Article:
By Florence Nweke
The failure of Nigeria’s current pop stars to identify with the country’s oppressed has inspired feelings of nostalgia about the late Afrobeat pioneer, Fela Kuti. For much of his life, Kuti’s activism was the nemesis of the country’s military dictatorship and corrupt politicians.
The apathy of Nigeria’s current crop of pop stars can be seen in the recent #EndSARS protests against police brutality led by young people. A vocal protagonist at the start of the agitations, rapper Naira Marley backed out from leading a scheduled #EndSARS protest. He tweeted he had received no security guarantees about the safety of would-be protesters.
Marley would later say in a now-deleted tweet, “You don’t need a celebrity to lead a protest before you protest. You have the same rights as them.” He isn’t alone. In 2019, veteran pop musician, 2baba pulled out of a protest, citing safety concerns. Although there are still pockets of protest music today from bands such as Adebantu and Fela’s sons Femi and Seun, they lack mainstream support.
Since Fela’s death there has been a vacuum in the Nigerian protest music scene. Many years after his death, his music is still deployed as a de facto soundtrack of the #EndSARS protests.
In his days, Fela was one of several music activists. Ras Kimono, Peter-side Ottong, Mandators, Isaac Black and many others inspired resistance to military rule.
Nigeria is currently under democratic rule, but the country still faces challenges whose roots can be traced to the military era. Oppression is gradually creeping back into polity.
In my years as a lecturer in music, here in Nigeria, I’ve formulated a few answers to the question of why protest music has dried up in Nigeria. I believe it’s an indirect result of increased cash in the industry. That and the fact that young Nigerians are hesitant to voice their grievances when there’s the possibility of political infiltration by musicians who receive the state’s patronage.
What is protest music?
Music is a viable tool for all expression. That’s why it’s popular among protesters looking to amplify their grievances. Protest music typically addresses topical issues in society. It is intended to inspire and initiate reforms or to sensitise listeners. It appears in every genre, from folk to Afrobeat, gospel to reggae, and has done so since the 1950s all around the world.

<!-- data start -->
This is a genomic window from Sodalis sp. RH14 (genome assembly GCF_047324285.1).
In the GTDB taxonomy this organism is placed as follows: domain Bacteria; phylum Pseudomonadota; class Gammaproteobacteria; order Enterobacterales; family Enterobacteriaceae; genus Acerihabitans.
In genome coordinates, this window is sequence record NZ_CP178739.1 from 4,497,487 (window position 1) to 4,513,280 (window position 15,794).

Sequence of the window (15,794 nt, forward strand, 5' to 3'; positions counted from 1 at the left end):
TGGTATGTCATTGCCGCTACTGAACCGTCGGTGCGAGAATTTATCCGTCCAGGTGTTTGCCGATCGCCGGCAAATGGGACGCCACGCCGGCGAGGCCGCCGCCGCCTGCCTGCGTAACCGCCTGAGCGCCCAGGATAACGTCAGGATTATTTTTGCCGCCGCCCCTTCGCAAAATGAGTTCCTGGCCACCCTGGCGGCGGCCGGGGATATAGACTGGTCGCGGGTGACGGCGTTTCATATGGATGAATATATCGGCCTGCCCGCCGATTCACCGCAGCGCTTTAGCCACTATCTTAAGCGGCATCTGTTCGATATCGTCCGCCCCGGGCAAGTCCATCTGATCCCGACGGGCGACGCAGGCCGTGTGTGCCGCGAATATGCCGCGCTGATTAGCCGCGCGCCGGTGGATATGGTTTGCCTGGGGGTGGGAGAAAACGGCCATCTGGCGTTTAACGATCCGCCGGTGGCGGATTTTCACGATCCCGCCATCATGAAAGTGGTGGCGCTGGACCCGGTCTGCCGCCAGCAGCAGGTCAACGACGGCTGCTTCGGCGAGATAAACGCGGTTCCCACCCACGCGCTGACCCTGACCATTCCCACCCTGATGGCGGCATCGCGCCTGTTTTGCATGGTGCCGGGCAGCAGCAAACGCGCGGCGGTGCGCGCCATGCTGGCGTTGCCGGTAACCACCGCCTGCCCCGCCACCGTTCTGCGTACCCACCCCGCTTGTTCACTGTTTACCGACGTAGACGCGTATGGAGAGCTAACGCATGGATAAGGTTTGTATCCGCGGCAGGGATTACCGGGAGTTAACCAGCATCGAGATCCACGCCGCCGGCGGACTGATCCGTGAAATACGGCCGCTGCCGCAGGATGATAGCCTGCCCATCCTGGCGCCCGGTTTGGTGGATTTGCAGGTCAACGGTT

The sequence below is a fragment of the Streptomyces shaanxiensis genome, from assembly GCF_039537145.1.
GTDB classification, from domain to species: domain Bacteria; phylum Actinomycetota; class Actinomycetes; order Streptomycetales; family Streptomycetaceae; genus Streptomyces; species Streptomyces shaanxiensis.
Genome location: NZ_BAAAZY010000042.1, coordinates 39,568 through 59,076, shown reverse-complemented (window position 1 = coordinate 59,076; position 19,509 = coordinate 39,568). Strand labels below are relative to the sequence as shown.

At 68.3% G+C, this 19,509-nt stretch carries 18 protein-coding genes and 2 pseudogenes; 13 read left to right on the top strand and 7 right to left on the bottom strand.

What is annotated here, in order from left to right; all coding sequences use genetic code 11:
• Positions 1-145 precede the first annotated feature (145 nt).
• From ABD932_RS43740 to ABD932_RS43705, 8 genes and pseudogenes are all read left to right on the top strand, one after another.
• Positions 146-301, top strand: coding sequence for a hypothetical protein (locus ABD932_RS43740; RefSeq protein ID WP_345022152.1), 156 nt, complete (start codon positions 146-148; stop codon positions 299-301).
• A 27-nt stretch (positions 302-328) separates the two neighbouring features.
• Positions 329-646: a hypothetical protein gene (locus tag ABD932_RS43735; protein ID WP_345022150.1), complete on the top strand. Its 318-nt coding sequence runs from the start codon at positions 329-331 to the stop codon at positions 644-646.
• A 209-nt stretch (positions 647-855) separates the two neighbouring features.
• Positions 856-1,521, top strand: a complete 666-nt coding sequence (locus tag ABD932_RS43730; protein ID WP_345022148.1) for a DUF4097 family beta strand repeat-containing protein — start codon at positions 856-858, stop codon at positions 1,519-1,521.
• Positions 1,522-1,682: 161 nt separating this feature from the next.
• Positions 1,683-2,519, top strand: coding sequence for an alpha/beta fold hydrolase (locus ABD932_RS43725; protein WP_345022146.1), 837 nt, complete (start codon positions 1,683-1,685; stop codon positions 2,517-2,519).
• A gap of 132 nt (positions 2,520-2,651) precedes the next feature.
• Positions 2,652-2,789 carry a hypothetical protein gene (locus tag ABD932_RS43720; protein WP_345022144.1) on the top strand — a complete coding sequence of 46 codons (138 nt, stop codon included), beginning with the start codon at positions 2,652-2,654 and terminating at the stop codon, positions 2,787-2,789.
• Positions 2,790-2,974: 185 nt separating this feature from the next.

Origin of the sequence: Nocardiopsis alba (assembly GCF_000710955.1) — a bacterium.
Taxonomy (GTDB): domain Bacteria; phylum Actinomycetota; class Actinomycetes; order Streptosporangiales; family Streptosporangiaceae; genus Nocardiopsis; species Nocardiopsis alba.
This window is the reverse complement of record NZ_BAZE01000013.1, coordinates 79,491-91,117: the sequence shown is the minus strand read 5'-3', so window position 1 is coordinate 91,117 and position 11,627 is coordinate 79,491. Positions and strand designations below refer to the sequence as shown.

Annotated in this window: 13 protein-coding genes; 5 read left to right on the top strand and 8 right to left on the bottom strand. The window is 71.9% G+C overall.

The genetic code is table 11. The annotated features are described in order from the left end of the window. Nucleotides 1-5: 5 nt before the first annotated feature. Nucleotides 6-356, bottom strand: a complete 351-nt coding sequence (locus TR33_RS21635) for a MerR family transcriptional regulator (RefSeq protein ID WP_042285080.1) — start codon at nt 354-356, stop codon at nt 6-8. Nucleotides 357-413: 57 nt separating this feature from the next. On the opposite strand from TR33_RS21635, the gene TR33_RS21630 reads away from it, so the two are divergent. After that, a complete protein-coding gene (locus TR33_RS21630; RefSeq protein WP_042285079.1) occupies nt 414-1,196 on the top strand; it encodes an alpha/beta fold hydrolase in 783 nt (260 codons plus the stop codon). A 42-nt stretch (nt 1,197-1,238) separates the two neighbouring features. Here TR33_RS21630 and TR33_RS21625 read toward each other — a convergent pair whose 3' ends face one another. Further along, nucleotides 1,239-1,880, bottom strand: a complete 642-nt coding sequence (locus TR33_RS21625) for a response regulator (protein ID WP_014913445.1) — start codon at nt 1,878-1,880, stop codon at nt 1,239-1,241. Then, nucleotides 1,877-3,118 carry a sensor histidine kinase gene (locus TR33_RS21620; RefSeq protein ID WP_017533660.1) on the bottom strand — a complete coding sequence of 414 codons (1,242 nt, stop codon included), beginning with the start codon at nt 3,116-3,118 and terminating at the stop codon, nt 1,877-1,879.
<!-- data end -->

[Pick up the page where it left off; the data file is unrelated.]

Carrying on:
According to academic thought, protest songs can express the perceived imperfections in the status quo. It can also provide other narratives and possibilities for contemporary culture and give voice to the voiceless masses. It can also be seen as a propaganda device for political persuasion.
In the Nigerian military era of protest music, the government hit back to limit it. Most of Fela’s songs didn’t receive mass media rotation. Peter-side Ottong’s music was banned. Ras Kimono’s songs were blacklisted or ‘not to be played on air’ by state-owned radio stations.
Death of protest music
The restoration of democracy in 1999 quenched the fire of protest music in Nigeria. The restoration of civil liberties destroyed the catalysts propelling the music and the activists. Earlier, illegal detentions without trial, closure of media houses and the hounding of journalists had inspired the music.
But under the present regime, those evils have returned. There are many examples: the recent attempted siege of parliament by crime intelligence forces, the arrest of anti-government activist Yele Sowore, the killing of unarmed and peaceful protesters from the Indigenous People of Biafra movement, and the unlawful detention of Islamic leader Ibrahim Yaqoub El Zakzaky.